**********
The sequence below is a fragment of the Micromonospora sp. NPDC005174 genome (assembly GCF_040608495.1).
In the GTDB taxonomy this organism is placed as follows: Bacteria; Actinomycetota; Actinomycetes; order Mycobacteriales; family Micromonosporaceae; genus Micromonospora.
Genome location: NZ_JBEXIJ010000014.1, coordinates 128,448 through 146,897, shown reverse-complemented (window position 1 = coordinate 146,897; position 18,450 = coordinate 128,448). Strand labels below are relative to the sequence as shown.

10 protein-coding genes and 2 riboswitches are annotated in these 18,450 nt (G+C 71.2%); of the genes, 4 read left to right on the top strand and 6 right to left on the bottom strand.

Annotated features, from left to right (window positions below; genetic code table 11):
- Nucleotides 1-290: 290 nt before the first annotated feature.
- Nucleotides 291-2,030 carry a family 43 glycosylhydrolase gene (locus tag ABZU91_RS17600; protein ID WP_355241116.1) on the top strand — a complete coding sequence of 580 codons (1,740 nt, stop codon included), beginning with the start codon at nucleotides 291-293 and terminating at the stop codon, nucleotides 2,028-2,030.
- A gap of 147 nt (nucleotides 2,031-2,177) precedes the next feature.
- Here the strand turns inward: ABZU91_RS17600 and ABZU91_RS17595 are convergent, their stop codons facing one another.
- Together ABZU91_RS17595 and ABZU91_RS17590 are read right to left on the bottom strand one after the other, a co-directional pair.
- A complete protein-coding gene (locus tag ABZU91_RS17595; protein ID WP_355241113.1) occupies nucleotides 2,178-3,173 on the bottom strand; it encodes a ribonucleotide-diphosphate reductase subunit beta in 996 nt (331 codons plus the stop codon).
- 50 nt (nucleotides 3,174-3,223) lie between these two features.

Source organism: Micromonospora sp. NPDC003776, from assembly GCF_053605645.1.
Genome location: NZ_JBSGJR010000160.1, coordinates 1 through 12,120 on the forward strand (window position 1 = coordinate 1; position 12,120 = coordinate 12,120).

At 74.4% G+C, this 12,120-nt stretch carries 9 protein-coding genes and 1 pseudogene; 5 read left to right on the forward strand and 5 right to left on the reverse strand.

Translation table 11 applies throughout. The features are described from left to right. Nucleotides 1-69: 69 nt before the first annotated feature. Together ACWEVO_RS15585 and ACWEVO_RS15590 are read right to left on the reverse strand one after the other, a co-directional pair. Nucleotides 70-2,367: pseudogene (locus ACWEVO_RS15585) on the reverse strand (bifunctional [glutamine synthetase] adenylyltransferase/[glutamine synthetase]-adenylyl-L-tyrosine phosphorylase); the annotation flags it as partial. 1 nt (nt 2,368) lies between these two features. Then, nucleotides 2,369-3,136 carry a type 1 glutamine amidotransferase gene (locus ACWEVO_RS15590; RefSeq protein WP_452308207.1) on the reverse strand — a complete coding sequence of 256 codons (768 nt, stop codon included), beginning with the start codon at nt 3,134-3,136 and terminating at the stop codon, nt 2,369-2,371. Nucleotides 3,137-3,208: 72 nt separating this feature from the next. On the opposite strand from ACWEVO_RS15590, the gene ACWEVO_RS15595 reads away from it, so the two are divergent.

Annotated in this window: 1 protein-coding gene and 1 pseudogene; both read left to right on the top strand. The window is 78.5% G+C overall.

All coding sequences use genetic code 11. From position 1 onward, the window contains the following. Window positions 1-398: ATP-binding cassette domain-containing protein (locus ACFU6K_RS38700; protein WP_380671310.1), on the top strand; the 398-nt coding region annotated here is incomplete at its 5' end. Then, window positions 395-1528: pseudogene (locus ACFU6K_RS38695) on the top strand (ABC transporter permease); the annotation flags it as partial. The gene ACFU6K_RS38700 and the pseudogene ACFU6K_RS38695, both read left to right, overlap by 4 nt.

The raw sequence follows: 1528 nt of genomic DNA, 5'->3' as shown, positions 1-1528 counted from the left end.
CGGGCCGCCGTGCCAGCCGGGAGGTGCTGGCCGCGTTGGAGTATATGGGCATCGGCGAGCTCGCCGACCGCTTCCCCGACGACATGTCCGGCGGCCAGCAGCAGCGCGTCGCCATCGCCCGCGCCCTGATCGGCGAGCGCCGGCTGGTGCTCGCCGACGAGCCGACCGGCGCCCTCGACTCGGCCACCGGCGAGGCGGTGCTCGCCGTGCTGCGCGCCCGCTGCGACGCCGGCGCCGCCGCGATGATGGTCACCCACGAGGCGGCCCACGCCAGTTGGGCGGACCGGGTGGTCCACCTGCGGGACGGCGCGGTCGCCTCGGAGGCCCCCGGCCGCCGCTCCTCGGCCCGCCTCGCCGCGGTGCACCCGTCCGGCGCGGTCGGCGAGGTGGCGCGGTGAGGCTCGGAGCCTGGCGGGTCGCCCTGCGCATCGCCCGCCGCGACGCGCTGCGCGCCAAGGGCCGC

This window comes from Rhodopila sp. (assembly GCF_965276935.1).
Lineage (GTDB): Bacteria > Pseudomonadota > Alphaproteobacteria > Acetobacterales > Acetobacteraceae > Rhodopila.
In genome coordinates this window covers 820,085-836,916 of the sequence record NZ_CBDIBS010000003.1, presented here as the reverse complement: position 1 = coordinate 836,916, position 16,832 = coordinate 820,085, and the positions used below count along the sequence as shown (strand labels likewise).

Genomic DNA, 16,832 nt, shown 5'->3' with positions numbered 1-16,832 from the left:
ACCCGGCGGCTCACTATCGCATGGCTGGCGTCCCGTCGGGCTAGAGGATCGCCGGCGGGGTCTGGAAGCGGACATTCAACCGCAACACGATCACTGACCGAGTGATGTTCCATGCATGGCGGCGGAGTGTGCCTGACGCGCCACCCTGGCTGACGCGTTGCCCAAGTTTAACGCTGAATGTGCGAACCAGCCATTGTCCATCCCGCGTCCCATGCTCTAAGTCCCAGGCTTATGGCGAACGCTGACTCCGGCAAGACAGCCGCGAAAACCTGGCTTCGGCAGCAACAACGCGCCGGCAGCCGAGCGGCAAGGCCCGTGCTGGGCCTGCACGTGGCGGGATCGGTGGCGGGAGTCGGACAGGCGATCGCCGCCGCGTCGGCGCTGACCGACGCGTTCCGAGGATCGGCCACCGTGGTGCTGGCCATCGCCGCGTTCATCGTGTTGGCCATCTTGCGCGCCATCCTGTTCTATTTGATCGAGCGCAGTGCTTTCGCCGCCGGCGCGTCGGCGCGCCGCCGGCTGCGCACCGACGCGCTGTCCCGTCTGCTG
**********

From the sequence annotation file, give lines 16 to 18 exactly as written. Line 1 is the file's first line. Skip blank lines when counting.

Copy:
Translation table 11 applies throughout. The features are described from left to right. Nucleotides 1-69: 69 nt before the first annotated feature. Together ACWEVO_RS15585 and ACWEVO_RS15590 are read right to left on the reverse strand one after the other, a co-directional pair. Nucleotides 70-2,367: pseudogene (locus ACWEVO_RS15585) on the reverse strand (bifunctional [glutamine synthetase] adenylyltransferase/[glutamine synthetase]-adenylyl-L-tyrosine phosphorylase); the annotation flags it as partial. 1 nt (nt 2,368) lies between these two features. Then, nucleotides 2,369-3,136 carry a type 1 glutamine amidotransferase gene (locus ACWEVO_RS15590; RefSeq protein WP_452308207.1) on the reverse strand — a complete coding sequence of 256 codons (768 nt, stop codon included), beginning with the start codon at nt 3,134-3,136 and terminating at the stop codon, nt 2,369-2,371. Nucleotides 3,137-3,208: 72 nt separating this feature from the next. On the opposite strand from ACWEVO_RS15590, the gene ACWEVO_RS15595 reads away from it, so the two are divergent.

Annotated in this window: 1 protein-coding gene and 1 pseudogene; both read left to right on the top strand. The window is 78.5% G+C overall.

All coding sequences use genetic code 11. From position 1 onward, the window contains the following. Window positions 1-398: ATP-binding cassette domain-containing protein (locus ACFU6K_RS38700; protein WP_380671310.1), on the top strand; the 398-nt coding region annotated here is incomplete at its 5' end. Then, window positions 395-1528: pseudogene (locus ACFU6K_RS38695) on the top strand (ABC transporter permease); the annotation flags it as partial. The gene ACFU6K_RS38700 and the pseudogene ACFU6K_RS38695, both read left to right, overlap by 4 nt.